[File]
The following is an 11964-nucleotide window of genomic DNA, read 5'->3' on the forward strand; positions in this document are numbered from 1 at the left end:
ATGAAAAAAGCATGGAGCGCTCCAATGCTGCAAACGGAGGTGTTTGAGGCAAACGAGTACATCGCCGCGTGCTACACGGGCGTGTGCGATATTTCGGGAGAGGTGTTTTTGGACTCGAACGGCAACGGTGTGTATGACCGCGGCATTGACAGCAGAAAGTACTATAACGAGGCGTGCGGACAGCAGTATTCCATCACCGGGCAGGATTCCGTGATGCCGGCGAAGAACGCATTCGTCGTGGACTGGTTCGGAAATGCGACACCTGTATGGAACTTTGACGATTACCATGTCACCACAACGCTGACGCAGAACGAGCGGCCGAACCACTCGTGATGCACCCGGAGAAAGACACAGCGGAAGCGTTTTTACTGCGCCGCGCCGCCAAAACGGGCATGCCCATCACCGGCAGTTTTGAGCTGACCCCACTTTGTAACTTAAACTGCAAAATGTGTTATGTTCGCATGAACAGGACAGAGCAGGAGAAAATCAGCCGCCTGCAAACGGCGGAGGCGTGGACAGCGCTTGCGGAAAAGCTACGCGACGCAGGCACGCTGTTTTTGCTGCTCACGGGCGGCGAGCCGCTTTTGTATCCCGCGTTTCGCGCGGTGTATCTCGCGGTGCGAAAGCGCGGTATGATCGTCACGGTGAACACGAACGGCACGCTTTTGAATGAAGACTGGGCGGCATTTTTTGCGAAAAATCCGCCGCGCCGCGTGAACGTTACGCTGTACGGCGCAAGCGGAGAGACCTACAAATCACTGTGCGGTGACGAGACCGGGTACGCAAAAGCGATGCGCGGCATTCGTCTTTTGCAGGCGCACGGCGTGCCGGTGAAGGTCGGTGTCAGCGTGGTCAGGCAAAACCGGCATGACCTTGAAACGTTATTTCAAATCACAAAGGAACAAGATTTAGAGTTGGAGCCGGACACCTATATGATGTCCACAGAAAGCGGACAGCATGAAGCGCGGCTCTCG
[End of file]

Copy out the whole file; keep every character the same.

The following is an 11964-nucleotide window of genomic DNA, read 5'->3' on the forward strand; positions in this document are numbered from 1 at the left end:
ATGAAAAAAGCATGGAGCGCTCCAATGCTGCAAACGGAGGTGTTTGAGGCAAACGAGTACATCGCCGCGTGCTACACGGGCGTGTGCGATATTTCGGGAGAGGTGTTTTTGGACTCGAACGGCAACGGTGTGTATGACCGCGGCATTGACAGCAGAAAGTACTATAACGAGGCGTGCGGACAGCAGTATTCCATCACCGGGCAGGATTCCGTGATGCCGGCGAAGAACGCATTCGTCGTGGACTGGTTCGGAAATGCGACACCTGTATGGAACTTTGACGATTACCATGTCACCACAACGCTGACGCAGAACGAGCGGCCGAACCACTCGTGATGCACCCGGAGAAAGACACAGCGGAAGCGTTTTTACTGCGCCGCGCCGCCAAAACGGGCATGCCCATCACCGGCAGTTTTGAGCTGACCCCACTTTGTAACTTAAACTGCAAAATGTGTTATGTTCGCATGAACAGGACAGAGCAGGAGAAAATCAGCCGCCTGCAAACGGCGGAGGCGTGGACAGCGCTTGCGGAAAAGCTACGCGACGCAGGCACGCTGTTTTTGCTGCTCACGGGCGGCGAGCCGCTTTTGTATCCCGCGTTTCGCGCGGTGTATCTCGCGGTGCGAAAGCGCGGTATGATCGTCACGGTGAACACGAACGGCACGCTTTTGAATGAAGACTGGGCGGCATTTTTTGCGAAAAATCCGCCGCGCCGCGTGAACGTTACGCTGTACGGCGCAAGCGGAGAGACCTACAAATCACTGTGCGGTGACGAGACCGGGTACGCAAAAGCGATGCGCGGCATTCGTCTTTTGCAGGCGCACGGCGTGCCGGTGAAGGTCGGTGTCAGCGTGGTCAGGCAAAACCGGCATGACCTTGAAACGTTATTTCAAATCACAAAGGAACAAGATTTAGAGTTGGAGCCGGACACCTATATGATGTCCACAGAAAGCGGACAGCATGAAGCGCGGCTCTCG